A lesson in convertible body flex

Discussion in 'The ragtop shop' started by wildcatsrule, Aug 4, 2018.

  1. wildcatsrule

    wildcatsrule Well-Known Member

    I had a new experience today. I took my convertible to the tire shop to have some new tires put on. They raised the car by the frame rails just enough off the ground to work on the tires. I needed to get something out of the car, but when I tried to open the door, it wouldn't budge! Tried the passenger side door, same thing. As soon as the car was back on the ground, doors opened no problem. So convertible bodies definitely do flex!
     
  2. Briz

    Briz Platinum Level Contributor

    I was under the impression that the convertible had a stronger reinforced frame.
     
  3. JoeBlog

    JoeBlog Platinum Level Contributor

    I would I would think that with the roof up, there’d be minimal flex; these are boxed frames were talking about. I’ve had my roof down and could open and close both doors easily even with sitting passengers. I’m wondering exactly where the car was lifted; if too far front and rear, it might “squeeze” the doors closed. The corner points on the frame don’t exactly transfer stresses the way the suspension points do. I’d also be checking my frame to see if there were issues I was unaware of.
     
  4. Philip66

    Philip66 Well-Known Member

    I’ve had this happen to different convertibles over the years.
    It throws you back a little bit!
    But it is nothing to worry about in my opinion, it has to do with the lift points and the frame flex.
    All frames flex.
     
  5. dynaflow

    dynaflow shiftless...

    One of the joys of convertibles. I remember road testing new convertibles in '60s before clean-up crew removed all those little stickers on windshield, stickers moved back and forth about an inch.
    Imagine what it would do without a boxed frame...
     
  6. Golden Oldie 65

    Golden Oldie 65 Well-Known Member

    Rule #1, never open the doors on a convertible when it's on the lift
     
  7. 436'd Skylark

    436'd Skylark Sweet Fancy Moses!!!!!

    These cars move and bend all over the place. Even the hard tops. You can watch the frame sag and the fender gaps change with jack stands behind the front wheels. They are not rigid.
     
  8. 69 GS 400

    69 GS 400 Well-Known Member

    Some flex is good. Seen a show on it along time ago. It is meant to absorb and spread out the force of impact. You would not want to be in a high speed collision impact vehicle with no flex.
     
  9. Briz

    Briz Platinum Level Contributor

    Wouldn't want to be in a high speed crash in any old car. You're gonna die.
     
  10. 69GS400s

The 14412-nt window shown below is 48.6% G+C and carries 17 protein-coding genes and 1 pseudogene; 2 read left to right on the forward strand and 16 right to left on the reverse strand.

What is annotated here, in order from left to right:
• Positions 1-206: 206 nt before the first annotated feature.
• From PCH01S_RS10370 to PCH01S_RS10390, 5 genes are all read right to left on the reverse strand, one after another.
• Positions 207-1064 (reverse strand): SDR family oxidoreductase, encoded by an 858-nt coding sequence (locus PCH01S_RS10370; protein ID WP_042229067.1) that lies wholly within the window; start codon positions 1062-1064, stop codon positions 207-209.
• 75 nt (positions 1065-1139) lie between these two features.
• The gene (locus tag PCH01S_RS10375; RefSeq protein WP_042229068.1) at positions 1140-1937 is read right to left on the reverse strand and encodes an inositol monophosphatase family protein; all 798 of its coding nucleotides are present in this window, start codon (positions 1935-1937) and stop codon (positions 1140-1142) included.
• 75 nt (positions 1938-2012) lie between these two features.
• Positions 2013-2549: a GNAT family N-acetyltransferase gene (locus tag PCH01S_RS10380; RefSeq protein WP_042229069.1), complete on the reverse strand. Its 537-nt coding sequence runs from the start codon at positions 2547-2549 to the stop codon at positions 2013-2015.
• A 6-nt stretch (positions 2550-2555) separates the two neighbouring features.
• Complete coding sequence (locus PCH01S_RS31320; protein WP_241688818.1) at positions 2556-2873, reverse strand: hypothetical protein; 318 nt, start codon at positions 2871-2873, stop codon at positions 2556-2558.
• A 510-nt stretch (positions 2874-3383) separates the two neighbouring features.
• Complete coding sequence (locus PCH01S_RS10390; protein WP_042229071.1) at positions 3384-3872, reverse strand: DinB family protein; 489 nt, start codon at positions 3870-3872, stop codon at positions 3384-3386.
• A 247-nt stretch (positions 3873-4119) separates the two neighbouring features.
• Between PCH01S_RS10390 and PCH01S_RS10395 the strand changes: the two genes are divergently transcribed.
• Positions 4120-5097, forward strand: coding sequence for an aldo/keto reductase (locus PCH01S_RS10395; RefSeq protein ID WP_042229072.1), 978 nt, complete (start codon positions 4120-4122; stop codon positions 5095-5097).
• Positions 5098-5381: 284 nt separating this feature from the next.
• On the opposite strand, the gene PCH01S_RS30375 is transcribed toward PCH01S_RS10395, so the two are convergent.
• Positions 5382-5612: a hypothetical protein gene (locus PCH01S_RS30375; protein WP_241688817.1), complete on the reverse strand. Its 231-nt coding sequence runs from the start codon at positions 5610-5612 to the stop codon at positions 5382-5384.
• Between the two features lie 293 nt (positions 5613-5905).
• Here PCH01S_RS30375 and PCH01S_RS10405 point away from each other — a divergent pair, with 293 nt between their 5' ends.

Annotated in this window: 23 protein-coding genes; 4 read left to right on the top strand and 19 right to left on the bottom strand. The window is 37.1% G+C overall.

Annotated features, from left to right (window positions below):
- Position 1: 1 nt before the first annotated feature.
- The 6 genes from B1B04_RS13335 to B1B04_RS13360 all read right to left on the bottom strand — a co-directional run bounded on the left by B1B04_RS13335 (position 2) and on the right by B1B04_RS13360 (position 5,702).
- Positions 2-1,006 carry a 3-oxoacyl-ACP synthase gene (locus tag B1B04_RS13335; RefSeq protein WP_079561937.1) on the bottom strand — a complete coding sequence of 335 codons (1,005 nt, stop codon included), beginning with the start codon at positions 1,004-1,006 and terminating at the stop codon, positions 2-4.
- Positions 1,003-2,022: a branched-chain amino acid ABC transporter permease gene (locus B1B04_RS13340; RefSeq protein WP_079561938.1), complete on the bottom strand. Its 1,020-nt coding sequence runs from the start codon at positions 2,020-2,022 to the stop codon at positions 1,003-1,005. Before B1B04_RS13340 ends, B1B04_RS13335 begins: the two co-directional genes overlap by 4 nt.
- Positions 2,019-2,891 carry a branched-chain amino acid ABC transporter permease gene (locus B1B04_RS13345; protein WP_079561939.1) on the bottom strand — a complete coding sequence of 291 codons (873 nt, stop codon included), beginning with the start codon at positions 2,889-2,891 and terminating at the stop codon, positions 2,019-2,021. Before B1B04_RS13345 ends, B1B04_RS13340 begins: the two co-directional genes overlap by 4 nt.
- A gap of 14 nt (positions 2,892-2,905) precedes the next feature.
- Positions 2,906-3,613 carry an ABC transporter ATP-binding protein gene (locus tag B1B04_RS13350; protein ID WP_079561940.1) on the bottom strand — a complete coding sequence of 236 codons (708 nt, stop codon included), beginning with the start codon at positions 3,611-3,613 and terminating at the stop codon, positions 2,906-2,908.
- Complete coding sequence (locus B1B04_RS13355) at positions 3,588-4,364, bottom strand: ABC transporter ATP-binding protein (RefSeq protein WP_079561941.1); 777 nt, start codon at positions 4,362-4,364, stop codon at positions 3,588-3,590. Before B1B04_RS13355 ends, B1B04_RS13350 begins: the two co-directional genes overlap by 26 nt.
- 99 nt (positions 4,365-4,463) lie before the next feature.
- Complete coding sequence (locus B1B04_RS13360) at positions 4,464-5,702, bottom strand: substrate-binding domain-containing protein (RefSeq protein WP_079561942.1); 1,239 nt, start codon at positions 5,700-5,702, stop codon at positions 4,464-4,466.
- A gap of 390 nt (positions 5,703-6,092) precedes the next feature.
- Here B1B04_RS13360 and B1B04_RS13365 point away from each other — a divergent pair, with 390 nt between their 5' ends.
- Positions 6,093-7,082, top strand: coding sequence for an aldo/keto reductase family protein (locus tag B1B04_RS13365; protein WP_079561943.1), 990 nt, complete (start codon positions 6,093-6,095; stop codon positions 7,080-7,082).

69GS400s ...my own amusement ride!

     
  11. My3Buicks

    My3Buicks Proud Liberal

    Never had that issue with the big Buick's, there is certainly body flex, but have had them jacked up in various positions and have always been able to open/close doors. It certainly isn't an issue with Reatta convertibles, have had three of them with no issue like that.
     
  12. Briz

    Briz Platinum Level Contributor

    Unibody
     
  13. My3Buicks

    My3Buicks Proud Liberal

     
  14. BQUICK

    BQUICK Well-Known Member

    I had a rollbar in my 71 years ago and it was night and day difference. Even handled better....
     
  15. sriley531

    sriley531 Big green hunk of $#*^....

    Yep. I had the green car on jackstands and opened the door. Now I have some chipped paint on the front edge of the door to fix .... :mad:
     
  16. 71purplebuick

    71purplebuick Well-Known Member

    I had the same experience on my 71...could never open the doors when it was on a lift or up on blocks. After changing out the body bushings a few years ago it made all the difference in the world for the body flex. Now I notice no difference between on the ground or up on the lift/jack stands. The factory rubber bushings just don't compare to a new set of poly, much less after almost 50 years!

    It was a big undertaking to change out the bushings but it was worth it. Had to cut access for the two rear bolts by the trunk and one in driver's side floor...worth it in the end.
     
  17. chucknixon

    chucknixon Founders Club Member

    Has happen to me with the 67 GS400 convertible several times in the past few months as we lifted the car to remove and re-install bumpers, shocks etc. I wish it had the 'X' frame that other cars have.
     
  18. Premier 350

    Premier 350 Chris (aka Webby)

    Many moons ago I had an Impala 4dr hardtop that someone cut down into a convertible. Doors rattled a little over railway crossings, otherwise OK. I did use the bumper jack on the rear once and watched the rear door-to-quarter gap close right up, then return to normal once it was on the ground. Wasn't game to open any door. On the same flex topic, a mate who owns a tyre store won't use a scissor lift under Ford Falcon pickups, if loaded. Too much flex. And here's a Hilux with 'some' issues. busted-ute-from-web.jpg
     
  19. Nailhead Ronnie

    Nailhead Ronnie Life's 2 Short. Live like it.

    X 100
     
  20. BUQUICK

    BUQUICK I'm your huckleberry.

    Have someone drive your A-body convertible with the top down while you ride as a passenger and reach out the window and put your finger in the gap between the door and the rear quarter panel just behind the outside door handle. As you move along the road you will feel the gap vary in width as the car flexes, especially if you go over an uneven surface like railroad tracks. I was a little shocked the first time I did this because I thought the convertible frame was really stiff. Well, it's not stiff enough to make up for not having a roof.
     

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